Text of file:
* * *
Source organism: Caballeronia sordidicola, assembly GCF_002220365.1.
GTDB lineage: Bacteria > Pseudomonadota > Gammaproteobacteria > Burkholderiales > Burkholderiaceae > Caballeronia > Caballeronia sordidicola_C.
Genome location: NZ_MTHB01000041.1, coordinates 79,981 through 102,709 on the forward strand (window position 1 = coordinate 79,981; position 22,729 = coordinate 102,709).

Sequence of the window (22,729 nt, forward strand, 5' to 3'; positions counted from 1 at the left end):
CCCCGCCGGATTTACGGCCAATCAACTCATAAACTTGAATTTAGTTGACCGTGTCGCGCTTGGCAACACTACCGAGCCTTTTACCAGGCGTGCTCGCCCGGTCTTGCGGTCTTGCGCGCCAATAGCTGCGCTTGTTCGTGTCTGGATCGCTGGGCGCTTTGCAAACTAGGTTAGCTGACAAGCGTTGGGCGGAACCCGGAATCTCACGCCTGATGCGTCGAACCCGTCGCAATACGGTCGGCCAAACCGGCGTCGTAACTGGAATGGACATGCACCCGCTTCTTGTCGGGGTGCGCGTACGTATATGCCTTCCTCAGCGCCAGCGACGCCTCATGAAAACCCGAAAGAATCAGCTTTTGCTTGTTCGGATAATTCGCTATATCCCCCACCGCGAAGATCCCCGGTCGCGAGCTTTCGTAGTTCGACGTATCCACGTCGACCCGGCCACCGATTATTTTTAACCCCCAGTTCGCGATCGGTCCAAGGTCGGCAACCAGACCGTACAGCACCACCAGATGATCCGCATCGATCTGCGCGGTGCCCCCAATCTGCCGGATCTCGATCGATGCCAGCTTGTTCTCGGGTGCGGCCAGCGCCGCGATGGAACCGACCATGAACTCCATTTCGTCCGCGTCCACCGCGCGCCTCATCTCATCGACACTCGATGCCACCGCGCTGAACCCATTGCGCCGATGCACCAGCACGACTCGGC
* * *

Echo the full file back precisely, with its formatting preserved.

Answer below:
Source organism: Caballeronia sordidicola, assembly GCF_002220365.1.
GTDB lineage: Bacteria > Pseudomonadota > Gammaproteobacteria > Burkholderiales > Burkholderiaceae > Caballeronia > Caballeronia sordidicola_C.
Genome location: NZ_MTHB01000041.1, coordinates 79,981 through 102,709 on the forward strand (window position 1 = coordinate 79,981; position 22,729 = coordinate 102,709).

Sequence of the window (22,729 nt, forward strand, 5' to 3'; positions counted from 1 at the left end):
CCCCGCCGGATTTACGGCCAATCAACTCATAAACTTGAATTTAGTTGACCGTGTCGCGCTTGGCAACACTACCGAGCCTTTTACCAGGCGTGCTCGCCCGGTCTTGCGGTCTTGCGCGCCAATAGCTGCGCTTGTTCGTGTCTGGATCGCTGGGCGCTTTGCAAACTAGGTTAGCTGACAAGCGTTGGGCGGAACCCGGAATCTCACGCCTGATGCGTCGAACCCGTCGCAATACGGTCGGCCAAACCGGCGTCGTAACTGGAATGGACATGCACCCGCTTCTTGTCGGGGTGCGCGTACGTATATGCCTTCCTCAGCGCCAGCGACGCCTCATGAAAACCCGAAAGAATCAGCTTTTGCTTGTTCGGATAATTCGCTATATCCCCCACCGCGAAGATCCCCGGTCGCGAGCTTTCGTAGTTCGACGTATCCACGTCGACCCGGCCACCGATTATTTTTAACCCCCAGTTCGCGATCGGTCCAAGGTCGGCAACCAGACCGTACAGCACCACCAGATGATCCGCATCGATCTGCGCGGTGCCCCCAATCTGCCGGATCTCGATCGATGCCAGCTTGTTCTCGGGTGCGGCCAGCGCCGCGATGGAACCGACCATGAACTCCATTTCGTCCGCGTCCACCGCGCGCCTCATCTCATCGACACTCGATGCCACCGCGCTGAACCCATTGCGCCGATGCACCAGCACGACTCGGC